The best way to prove medical necessity is through the provider’s documentation which includes the initial intake, history, exams, daily treatment notes, a treatment plan with measurable, functional goals, and imaging when appropriate. When medical necessity is established, this is called active care. When this criterion is not met, the patient will be under maintenance care. Many third-party payers only reimburse for active care.

Necessity vs. maintenance care

Get clear on medically necessary care versus clinically appropriate care. Yes, yes and yes, everyone with a spine deserves ongoing wellness care. But that doesn’t mean third parties will (or should) pay for it.

Medically necessary care is episodic care, with a clear beginning, middle and end of treatment. It’s also care undertaken with the reasonable expectation of progressive functional improvement. Weekly adjustments may well make a senior’s arthritic hip feel better, but they won’t be considered medically necessary without documented functional improvement, and Medicare isn’t going to pay for them. Likewise, third-party payers expect there to be documentation of progress day to day.

We suggest using the functional goals from the treatment plan to guide the questions in your subjective portion of the SOAP note on an encounter-to-encounter basis. This allows for a clear “story” of the patient’s progression through active treatment, through to therapeutic withdrawal, and then to discharge.

All along the way, the return to function (or the lack thereof) is well-documented and aligns beautifully with the projected duration. If there are hiccups in the treatment plan, or the patient fails to progress, the encounter notes explain that and continue the story.

Since no two patients are alike, each patient’s documentation should be individualized for the treatment they need. Some examples of how medical necessity can be established in a patient’s chart include the following:

Patient consultation and history data·   What is the mechanism of injury?

·   Has the patient ever had this problem before?

·   Does the patient have other health problems that will impact treatment?Physical examination findings, tests, and measurements·   Orthopedic/Neurologic tests

·   Palpation of involved structures to evaluate for pain, swelling, hypertonic/hypotonic muscles

·   Range of motion

·   Imaging and lab testsSubjective complaints mentioned by the patient·   Quality and severity of pain

·   Activities of Daily Living (ADLs) that are affected by the complaint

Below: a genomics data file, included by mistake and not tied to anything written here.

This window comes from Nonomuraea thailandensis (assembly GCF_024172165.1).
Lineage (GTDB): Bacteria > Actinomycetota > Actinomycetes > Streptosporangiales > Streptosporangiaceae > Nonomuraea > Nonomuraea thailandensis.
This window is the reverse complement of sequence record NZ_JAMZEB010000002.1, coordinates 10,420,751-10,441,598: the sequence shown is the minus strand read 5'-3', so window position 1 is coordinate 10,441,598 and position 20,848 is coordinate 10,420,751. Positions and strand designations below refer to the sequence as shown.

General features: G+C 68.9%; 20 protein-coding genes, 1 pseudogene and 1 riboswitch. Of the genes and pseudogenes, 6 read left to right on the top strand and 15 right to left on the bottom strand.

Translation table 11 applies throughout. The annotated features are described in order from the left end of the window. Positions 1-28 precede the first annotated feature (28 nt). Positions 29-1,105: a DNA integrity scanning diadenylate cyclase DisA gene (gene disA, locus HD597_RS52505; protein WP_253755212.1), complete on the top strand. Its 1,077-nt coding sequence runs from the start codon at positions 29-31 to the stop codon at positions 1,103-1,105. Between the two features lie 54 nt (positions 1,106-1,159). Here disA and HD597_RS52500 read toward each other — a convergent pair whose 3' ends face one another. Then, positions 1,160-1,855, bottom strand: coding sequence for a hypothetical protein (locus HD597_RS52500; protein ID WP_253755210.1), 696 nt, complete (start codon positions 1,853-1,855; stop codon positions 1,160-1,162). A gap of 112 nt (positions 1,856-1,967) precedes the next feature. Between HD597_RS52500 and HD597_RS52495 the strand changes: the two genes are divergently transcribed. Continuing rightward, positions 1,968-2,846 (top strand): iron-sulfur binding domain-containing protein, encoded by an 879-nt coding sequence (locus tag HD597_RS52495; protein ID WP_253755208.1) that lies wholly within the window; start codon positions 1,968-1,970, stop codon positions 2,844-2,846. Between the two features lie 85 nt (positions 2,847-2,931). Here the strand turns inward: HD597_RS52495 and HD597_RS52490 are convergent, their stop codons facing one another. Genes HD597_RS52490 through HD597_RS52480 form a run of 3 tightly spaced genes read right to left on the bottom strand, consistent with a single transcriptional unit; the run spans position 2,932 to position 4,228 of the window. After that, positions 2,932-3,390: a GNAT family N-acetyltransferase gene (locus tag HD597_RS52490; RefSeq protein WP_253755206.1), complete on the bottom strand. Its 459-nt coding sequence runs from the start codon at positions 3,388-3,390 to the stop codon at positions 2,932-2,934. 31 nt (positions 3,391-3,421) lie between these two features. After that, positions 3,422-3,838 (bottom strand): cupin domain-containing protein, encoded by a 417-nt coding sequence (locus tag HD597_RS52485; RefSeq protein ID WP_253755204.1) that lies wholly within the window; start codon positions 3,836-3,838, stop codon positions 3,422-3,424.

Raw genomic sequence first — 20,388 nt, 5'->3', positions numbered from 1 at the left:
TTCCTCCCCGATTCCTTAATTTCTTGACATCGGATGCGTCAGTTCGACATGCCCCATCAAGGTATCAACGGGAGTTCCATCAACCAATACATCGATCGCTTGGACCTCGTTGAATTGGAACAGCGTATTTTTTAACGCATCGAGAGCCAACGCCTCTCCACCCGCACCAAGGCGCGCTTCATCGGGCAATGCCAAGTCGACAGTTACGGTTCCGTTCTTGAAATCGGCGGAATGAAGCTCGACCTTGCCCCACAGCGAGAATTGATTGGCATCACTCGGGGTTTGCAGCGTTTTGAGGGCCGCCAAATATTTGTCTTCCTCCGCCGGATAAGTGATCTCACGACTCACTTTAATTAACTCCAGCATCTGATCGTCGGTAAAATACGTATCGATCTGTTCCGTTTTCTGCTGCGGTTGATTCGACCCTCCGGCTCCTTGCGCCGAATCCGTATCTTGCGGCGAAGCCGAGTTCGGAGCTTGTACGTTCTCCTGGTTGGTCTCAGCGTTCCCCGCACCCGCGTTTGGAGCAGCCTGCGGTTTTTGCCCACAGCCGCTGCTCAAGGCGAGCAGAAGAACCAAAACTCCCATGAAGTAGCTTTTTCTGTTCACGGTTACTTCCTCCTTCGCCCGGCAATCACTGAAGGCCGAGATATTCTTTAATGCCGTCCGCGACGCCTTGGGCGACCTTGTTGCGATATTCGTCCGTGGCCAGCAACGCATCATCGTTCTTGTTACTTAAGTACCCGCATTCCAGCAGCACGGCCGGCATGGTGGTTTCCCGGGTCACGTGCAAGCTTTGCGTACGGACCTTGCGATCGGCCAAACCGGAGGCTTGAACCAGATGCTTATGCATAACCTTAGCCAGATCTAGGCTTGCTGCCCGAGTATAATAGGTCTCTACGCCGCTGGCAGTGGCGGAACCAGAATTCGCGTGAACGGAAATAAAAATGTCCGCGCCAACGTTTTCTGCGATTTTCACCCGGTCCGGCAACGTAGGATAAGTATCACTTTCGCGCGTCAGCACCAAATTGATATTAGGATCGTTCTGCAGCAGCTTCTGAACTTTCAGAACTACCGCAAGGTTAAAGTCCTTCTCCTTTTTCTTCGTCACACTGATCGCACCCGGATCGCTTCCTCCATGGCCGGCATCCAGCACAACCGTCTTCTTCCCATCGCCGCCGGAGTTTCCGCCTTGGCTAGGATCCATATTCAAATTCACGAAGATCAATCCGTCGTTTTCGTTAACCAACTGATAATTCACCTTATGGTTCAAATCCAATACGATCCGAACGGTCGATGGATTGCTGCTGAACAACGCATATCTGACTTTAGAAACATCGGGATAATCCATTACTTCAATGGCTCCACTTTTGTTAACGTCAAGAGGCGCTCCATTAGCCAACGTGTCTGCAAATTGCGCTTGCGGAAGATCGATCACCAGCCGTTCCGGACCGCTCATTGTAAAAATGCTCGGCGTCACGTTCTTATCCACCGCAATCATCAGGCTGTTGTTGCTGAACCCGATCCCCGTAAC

·   What relieves the pain, provokes the painDiagnosis/Diagnoses·   Be as specific as possible with the diagnosis

·   Only report diagnoses that can be confirmed

·   Use signs and symptoms codes sparingly when possibleTreatment Plan(s)·   Frequency and duration of the recommended treatment

·   Short term and long-term functional goals that are specific and measurable

·   Treatment services with a rationale that is consistent with the patient’s conditionAchievable functional goals as the result of your care·   Reassess the patient every 30 days or a reasonable interval for any changes in their condition

·   Complete Outcome Assessment Tools (OATs) to help determine progress

·   Provide an explanation if improvement is not seen as expected and make necessary changes to the treatment plan

Use NCQA guidelines

Defining and implementing these standards for medical records documentation in your practice is also a critical part of building a strong compliance program. NCQA guidelines for medical record documentation contain 21 different commonly accepted components.

The National Committee for Quality Assurance (NCQA) is an organization dedicated to improving health care quality. It has helped build consensus for important health care quality issues through its work with large employers, policymakers, doctors, patients and health plans. They determine what’s important, how to measure it and how to promote improvement. The use of NCQA guidelines sends a powerful message: Quality matters.

Defining and implementing these standards for medical records documentation in your practice is also a critical part of building a strong compliance program. NCQA guidelines for medical record documentation contain 21 different commonly accepted components. These guidelines transcend provider type, so a practice should use these components to develop and define its own standards for medical record documentation.

I think the most important guidelines to implement for quality documentation are these 12. Those in bold are the six that NCQA states are the most core guidelines, as applicable to a practice.